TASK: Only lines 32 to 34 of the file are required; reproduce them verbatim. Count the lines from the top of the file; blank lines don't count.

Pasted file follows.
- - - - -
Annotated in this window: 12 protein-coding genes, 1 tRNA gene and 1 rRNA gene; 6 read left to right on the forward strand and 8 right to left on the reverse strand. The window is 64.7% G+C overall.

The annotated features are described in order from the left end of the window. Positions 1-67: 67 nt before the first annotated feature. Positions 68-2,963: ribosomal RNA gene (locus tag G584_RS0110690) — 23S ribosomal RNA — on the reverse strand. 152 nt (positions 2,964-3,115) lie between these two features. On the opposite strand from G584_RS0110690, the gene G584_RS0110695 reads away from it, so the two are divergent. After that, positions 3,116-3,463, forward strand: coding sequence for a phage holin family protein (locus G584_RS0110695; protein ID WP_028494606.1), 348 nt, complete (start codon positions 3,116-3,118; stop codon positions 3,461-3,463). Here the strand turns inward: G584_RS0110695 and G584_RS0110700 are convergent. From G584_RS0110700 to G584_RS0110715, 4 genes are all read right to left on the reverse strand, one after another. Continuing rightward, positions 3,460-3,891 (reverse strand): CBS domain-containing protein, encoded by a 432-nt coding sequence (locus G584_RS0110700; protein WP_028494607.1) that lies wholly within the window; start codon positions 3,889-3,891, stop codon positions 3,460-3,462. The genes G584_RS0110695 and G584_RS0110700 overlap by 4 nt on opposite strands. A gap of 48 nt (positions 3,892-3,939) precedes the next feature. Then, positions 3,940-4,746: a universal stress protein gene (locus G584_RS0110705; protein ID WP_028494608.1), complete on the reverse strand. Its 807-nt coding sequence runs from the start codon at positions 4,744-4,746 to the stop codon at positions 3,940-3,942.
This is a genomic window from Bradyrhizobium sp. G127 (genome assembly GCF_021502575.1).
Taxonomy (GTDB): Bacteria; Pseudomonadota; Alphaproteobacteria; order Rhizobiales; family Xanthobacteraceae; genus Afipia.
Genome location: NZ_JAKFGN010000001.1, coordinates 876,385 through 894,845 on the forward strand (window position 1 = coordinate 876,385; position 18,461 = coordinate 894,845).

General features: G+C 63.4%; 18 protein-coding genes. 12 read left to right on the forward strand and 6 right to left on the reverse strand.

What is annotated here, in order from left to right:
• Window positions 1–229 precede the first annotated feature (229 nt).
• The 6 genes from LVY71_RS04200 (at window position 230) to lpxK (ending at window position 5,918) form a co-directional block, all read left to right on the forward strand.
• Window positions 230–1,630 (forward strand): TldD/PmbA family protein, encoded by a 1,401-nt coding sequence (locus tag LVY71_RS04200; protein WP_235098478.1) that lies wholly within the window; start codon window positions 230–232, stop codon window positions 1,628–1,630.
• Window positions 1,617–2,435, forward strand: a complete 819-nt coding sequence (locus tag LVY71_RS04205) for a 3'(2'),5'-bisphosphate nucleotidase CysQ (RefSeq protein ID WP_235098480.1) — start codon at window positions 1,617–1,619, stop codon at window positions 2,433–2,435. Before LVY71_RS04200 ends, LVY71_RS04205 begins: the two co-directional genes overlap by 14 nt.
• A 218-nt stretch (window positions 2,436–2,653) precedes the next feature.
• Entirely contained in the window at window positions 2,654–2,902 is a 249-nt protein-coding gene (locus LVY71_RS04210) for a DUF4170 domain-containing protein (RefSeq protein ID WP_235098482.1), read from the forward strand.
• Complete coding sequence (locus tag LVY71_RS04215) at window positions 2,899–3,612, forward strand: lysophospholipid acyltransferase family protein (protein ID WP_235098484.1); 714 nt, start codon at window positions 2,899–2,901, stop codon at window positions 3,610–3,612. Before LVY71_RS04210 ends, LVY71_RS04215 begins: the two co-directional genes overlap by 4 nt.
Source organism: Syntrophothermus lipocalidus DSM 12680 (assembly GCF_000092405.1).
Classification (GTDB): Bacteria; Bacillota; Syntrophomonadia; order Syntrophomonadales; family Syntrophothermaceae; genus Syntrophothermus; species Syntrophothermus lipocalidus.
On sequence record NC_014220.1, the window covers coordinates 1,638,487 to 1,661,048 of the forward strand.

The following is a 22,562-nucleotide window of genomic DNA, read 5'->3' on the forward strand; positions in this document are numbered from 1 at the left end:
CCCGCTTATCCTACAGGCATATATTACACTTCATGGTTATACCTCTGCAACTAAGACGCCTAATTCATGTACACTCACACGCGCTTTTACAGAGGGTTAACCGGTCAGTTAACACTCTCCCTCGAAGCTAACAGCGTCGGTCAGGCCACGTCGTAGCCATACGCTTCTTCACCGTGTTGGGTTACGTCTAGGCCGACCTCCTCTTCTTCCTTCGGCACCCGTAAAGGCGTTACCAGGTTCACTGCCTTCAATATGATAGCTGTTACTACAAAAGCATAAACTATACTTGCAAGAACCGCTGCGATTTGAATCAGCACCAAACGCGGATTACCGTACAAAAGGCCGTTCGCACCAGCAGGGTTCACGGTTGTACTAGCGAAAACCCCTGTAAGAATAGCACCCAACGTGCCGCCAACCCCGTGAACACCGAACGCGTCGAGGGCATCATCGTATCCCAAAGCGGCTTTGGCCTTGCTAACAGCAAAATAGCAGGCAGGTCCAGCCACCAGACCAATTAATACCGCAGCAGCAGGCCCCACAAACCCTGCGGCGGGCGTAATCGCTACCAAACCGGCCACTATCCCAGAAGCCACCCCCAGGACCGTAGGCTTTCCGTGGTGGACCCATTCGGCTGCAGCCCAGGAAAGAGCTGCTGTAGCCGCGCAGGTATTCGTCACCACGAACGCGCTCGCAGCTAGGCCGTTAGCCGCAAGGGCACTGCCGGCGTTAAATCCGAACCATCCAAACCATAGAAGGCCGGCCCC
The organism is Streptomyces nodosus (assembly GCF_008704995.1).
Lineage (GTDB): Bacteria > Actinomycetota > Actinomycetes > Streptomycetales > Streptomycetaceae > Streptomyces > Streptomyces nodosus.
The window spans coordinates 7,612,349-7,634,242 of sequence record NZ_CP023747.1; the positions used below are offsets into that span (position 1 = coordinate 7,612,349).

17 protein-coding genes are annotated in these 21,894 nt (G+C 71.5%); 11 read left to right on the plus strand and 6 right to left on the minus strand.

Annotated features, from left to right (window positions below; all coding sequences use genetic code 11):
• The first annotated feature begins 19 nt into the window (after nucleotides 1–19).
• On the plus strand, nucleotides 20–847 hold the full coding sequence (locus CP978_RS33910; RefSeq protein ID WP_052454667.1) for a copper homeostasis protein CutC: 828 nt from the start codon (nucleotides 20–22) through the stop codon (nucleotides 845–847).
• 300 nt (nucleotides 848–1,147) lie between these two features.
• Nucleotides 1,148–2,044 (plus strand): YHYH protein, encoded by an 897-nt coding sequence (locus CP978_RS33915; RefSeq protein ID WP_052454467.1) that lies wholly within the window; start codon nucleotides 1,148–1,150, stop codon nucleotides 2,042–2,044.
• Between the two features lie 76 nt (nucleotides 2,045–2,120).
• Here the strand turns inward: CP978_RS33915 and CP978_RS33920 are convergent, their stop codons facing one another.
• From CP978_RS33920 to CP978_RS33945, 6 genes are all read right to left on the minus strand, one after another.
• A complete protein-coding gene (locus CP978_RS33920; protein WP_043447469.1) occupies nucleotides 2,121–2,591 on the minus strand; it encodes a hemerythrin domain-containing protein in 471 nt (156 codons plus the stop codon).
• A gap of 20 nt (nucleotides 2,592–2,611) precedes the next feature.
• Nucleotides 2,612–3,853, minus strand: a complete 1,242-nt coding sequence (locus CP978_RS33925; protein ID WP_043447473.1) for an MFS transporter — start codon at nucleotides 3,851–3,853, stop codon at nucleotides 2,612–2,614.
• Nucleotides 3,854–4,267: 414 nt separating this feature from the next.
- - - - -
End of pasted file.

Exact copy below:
• A complete protein-coding gene (locus CP978_RS33920; protein WP_043447469.1) occupies nucleotides 2,121–2,591 on the minus strand; it encodes a hemerythrin domain-containing protein in 471 nt (156 codons plus the stop codon).
• A gap of 20 nt (nucleotides 2,592–2,611) precedes the next feature.
• Nucleotides 2,612–3,853, minus strand: a complete 1,242-nt coding sequence (locus CP978_RS33925; protein ID WP_043447473.1) for an MFS transporter — start codon at nucleotides 3,851–3,853, stop codon at nucleotides 2,612–2,614.